Promotional swag has a deep history in world culture, although it has been less significant in American culture until recently.
The first written reference to Swag comes from William Shakespeare, in A Midsummer Night’s Dream, in which Buck’s character asks, ‘What cannabis plants do we brag about here? “
19th century British thieves also commonly used the term “booty” to describe stolen goods.
The term “booty” did not spread to the American cultural scene until the 1970s. The term “bag of goods” joined the American lexicon after computer professionals began using it to describe the free stuff they received from technology companies at industry conferences.
Talk of “gift bags” at Hollywood Awards shows has pushed the term deeper into popular culture, and rapper Jay-Z immortalized the term “swag” in a song called “All I Need” in 2001.
Americans embrace free stuff
Now, a new survey from Vista Print shows that more than half of Americans love getting products from the brands and 51% use them regularly in their daily lives.
According to the survey, the quality and usefulness of free merchandise matters to US adults, with sustainability also being a big “feel factor” among consumers.
Here’s more study:
- 80% claim to have received a promotional product from a brand.
- 53% say they like receiving promotional products.
- 51% use promotional products in their daily lives.
- 83% have worn or used a promotional item from the companies they work for.
- 34% consider sustainability an important factor – and 32% consider it important that the product is locally made.
Americans will also go to great lengths to take advantage of some free gifts.
According to the survey, people are more likely to write a positive review online (40%), recommend a brand to others (40%), and follow them on social media (39%) if they get merchandise.
Nearly half (49%) would prefer receiving merchandise from small businesses while 46% enjoy receiving promotional products that they can use regularly.
T-shirts, pens, mugs, water bottles, headphones, handbags, and sunglasses top the Vista Print survey as the favorite swag. Bands, bookmarks, koozies, and beanie hats are at the bottom of that list.
Why Convergence for Free Swag?
The allure of free swag lies in this loaded term “free,” marketing experts told TheStreet.
“The brand-made merchandise typically can’t be purchased in-store,” said Joe Karasin, Head of Growth at CircleIt. “So when a brand or company is thinking about making their swag look great, it can be a nice way for the person who owns it to stand out and feel trendy.”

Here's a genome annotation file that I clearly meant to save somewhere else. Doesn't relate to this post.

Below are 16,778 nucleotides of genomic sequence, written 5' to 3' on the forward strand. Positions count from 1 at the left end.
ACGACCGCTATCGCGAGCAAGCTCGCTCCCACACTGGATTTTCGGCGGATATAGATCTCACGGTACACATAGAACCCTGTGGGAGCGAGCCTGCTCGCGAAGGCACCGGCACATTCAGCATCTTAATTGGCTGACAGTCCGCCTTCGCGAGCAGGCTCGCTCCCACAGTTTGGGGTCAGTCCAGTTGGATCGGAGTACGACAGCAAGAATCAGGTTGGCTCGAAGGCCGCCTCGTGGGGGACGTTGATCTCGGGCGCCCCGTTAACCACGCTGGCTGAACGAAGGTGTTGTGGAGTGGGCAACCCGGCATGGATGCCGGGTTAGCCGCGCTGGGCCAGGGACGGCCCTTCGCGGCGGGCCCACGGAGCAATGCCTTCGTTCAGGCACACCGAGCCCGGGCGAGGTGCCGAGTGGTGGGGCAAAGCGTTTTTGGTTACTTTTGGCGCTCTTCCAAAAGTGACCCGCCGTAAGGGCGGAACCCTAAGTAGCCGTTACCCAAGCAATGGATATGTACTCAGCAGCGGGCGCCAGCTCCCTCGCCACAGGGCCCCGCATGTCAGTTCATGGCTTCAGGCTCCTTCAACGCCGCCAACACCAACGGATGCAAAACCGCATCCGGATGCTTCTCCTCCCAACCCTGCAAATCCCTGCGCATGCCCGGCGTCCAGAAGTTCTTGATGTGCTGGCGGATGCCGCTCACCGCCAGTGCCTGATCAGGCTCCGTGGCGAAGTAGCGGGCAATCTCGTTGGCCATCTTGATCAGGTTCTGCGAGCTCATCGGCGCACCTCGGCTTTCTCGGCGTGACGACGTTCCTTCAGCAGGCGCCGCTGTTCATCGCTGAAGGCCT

For promoting products and brands of a company through reviews and referrals in exchange for free swag, doing so excessively can be a red flag for the consumer.
“In some ways, it can be almost addictive,” Karasin told TheStreet. “It depends on what you are being asked to do in exchange for the booty. But I can’t think of any examples of places that have been harmful to anyone.”
Self-esteem also contributes to the booty hunt, since for many people the desire to match with a well-known brand is too good to be resisted.
“Americans love to associate themselves with well-known brands,” said Pearly Drinks co-founder Filip Pejic. “Nike, (NKE) Gucci, The North Face (VFC) They make their brands look great, and people do their best to buy from these brands and flaunt them. If they can do it for free, they will seize the opportunity.”
Clothes can be expensive, so free T-shirts and hats can also help with the family budget.
“A free shirt or a cheap hat is great when you’re running errands, need a shirt for a night out, or any other casual reason,” Bejek said. “You really can’t buy this kind of product in a regular store.”
In the end, over-seeking for goods does not seem to be much of a problem, for amusement is as much a hobby as it is anything else.
“It feels great to get something for free that you feel you should have bought,” Bejek said. “It’s harmless fun, and there’s nothing wrong with that.”